The French Revolution eBook

This eBook from the Gutenberg Project consists of approximately 1,095 pages of information about The French Revolution.

Serene Highnesses, who sit there protocolling and manifestoing, and consoling mankind! how were it if, for once in the thousand years, your parchments, formularies, and reasons of state were blown to the four winds; and Reality Sans-indispensables stared you, even you, in the face; and Mankind said for itself what the thing was that would console it?—­

Chapter 2.6.IV.

Subterranean.

But judge if there was comfort in this to the Sections all sitting permanent; deliberating how a National Executive could be put in action!

High rises the response, not of cackling terror, but of crowing counter-defiance, and Vive la Nation; young Valour streaming towards the Frontiers; Patrie en Danger mutely beckoning on the Pont Neuf.  Sections are busy, in their permanent Deep; and down, lower still, works unlimited Patriotism, seeking salvation in plot.  Insurrection, you would say, becomes once more the sacredest of duties?  Committee, self-chosen, is sitting at the Sign of the Golden Sun:  Journalist Carra, Camille Desmoulins, Alsatian Westermann friend of Danton, American Fournier of Martinique;—­a Committee not unknown to Mayor Petion, who, as an official person, must sleep with one eye open.  Not unknown to Procureur Manuel; least of all to Procureur-Substitute Danton!  He, wrapped in darkness, being also official, bears it on his giant shoulder; cloudy invisible Atlas of the whole.

Much is invisible; the very Jacobins have their reticences.  Insurrection is to be:  but when?  This only we can discern, that such Federes as are not yet gone to Soissons, as indeed are not inclined to go yet, “for reasons,” says the Jacobin President, “which it may be interesting not to state,” have got a Central Committee sitting close by, under the roof of the Mother Society herself.  Also, what in such ferment and danger of effervescence is surely proper, the Forty-eight Sections have got their Central Committee; intended ‘for prompt communication.’  To which Central Committee the Municipality, anxious to have it at hand, could not refuse an Apartment in the Hotel-de-Ville.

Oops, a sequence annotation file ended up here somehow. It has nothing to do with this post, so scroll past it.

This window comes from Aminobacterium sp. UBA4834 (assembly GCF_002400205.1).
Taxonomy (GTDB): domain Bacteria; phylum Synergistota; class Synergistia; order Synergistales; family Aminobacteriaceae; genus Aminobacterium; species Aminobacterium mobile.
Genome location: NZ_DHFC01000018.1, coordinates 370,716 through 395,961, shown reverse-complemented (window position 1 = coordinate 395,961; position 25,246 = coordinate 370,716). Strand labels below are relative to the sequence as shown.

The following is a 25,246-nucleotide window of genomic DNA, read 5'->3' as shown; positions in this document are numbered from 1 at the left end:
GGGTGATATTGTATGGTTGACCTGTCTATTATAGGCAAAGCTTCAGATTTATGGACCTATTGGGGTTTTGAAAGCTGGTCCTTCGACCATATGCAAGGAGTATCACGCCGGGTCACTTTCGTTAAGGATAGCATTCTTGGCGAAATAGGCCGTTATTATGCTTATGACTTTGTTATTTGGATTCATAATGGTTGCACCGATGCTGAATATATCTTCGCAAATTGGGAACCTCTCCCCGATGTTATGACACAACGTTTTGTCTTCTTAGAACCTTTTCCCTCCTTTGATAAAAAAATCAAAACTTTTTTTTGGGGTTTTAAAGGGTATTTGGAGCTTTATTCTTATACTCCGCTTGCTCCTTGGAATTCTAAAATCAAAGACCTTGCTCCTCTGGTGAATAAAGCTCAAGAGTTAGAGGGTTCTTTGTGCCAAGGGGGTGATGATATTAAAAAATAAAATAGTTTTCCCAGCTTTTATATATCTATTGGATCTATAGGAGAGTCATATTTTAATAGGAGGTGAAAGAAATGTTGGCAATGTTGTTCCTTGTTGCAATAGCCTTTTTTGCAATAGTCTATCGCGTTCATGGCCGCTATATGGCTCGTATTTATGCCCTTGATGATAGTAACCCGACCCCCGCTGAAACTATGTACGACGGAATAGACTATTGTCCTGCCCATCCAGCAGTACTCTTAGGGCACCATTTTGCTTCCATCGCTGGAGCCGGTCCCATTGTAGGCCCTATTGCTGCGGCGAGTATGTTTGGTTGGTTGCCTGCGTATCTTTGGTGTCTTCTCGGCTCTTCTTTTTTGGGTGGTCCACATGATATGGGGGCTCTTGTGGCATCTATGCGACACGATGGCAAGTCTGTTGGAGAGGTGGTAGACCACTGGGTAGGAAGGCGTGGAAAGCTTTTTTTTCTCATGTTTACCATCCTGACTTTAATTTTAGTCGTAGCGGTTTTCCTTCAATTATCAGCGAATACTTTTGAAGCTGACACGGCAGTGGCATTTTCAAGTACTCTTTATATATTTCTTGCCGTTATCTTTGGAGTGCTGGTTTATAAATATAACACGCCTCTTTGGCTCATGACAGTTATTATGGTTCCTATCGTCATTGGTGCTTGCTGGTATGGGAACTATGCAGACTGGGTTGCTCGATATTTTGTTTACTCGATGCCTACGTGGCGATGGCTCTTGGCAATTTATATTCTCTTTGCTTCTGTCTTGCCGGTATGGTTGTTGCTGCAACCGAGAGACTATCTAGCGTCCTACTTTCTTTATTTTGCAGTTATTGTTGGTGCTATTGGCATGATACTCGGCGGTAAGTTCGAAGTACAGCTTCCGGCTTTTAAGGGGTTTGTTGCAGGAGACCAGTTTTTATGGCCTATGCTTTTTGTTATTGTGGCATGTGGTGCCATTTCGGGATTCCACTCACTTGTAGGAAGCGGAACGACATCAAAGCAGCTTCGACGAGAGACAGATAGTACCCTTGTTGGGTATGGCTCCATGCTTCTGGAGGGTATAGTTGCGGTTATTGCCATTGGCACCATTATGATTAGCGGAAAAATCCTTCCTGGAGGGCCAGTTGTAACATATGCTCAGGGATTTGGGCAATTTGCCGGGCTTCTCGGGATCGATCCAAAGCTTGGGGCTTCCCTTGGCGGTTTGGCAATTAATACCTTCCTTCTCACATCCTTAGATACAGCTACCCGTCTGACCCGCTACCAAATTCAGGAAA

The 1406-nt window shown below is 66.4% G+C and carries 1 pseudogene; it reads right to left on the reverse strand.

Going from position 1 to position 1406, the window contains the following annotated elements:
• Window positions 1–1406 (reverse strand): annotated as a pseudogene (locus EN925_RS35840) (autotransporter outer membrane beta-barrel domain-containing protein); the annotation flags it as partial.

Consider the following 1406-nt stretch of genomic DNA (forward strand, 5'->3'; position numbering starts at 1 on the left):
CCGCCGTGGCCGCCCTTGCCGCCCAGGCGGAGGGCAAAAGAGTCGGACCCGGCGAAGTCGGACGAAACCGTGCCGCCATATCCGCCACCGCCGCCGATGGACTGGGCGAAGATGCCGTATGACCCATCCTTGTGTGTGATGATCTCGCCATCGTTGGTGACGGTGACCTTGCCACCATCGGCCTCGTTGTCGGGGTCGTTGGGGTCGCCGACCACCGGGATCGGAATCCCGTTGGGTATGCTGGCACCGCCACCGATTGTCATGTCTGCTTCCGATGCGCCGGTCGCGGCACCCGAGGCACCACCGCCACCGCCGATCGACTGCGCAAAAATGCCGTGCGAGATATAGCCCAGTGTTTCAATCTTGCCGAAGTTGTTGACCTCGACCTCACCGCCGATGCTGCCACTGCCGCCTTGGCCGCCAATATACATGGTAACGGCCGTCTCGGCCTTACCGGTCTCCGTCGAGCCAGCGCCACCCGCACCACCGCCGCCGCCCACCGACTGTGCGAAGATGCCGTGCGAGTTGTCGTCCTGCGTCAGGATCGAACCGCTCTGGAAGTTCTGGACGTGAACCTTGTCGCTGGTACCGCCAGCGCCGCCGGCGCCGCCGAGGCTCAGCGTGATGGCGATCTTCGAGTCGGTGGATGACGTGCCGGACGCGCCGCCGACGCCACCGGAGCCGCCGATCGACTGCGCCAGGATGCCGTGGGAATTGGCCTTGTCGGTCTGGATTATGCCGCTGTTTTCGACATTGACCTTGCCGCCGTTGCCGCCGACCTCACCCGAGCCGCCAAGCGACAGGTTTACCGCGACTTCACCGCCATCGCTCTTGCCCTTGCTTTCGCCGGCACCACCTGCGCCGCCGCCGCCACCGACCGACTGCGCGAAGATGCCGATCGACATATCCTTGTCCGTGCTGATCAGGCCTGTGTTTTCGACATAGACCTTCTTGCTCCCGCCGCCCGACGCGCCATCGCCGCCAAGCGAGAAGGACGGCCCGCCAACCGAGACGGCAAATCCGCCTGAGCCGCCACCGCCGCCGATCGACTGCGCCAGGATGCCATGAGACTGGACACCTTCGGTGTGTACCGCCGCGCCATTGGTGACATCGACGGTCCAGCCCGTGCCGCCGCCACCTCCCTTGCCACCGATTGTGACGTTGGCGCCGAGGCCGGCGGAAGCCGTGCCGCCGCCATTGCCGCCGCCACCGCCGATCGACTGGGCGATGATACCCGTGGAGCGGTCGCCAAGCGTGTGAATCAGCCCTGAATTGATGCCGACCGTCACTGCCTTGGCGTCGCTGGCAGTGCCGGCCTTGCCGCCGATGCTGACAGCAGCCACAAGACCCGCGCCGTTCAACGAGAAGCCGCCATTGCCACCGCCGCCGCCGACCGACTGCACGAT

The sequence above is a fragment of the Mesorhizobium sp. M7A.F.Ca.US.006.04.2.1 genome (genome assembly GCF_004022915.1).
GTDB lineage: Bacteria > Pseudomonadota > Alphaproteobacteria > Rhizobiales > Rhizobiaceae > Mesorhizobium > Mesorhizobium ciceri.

Singular City!  For overhead of all this, there is the customary baking and brewing; Labour hammers and grinds.  Frilled promenaders saunter under the trees; white-muslin promenaderess, in green parasol, leaning on your arm.  Dogs dance, and shoeblacks polish, on that Pont Neuf itself, where Fatherland is in danger.  So much goes its course; and yet the course of all things is nigh altering and ending.

Look at that Tuileries and Tuileries Garden.  Silent all as Sahara; none entering save by ticket!  They shut their Gates, after the Day of the Black Breeches; a thing they had the liberty to do.  However, the National Assembly grumbled something about Terrace of the Feuillants, how said Terrace lay contiguous to the back entrance to their Salle, and was partly National Property; and so now National

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The French Revolution from Project Gutenberg. Public domain.
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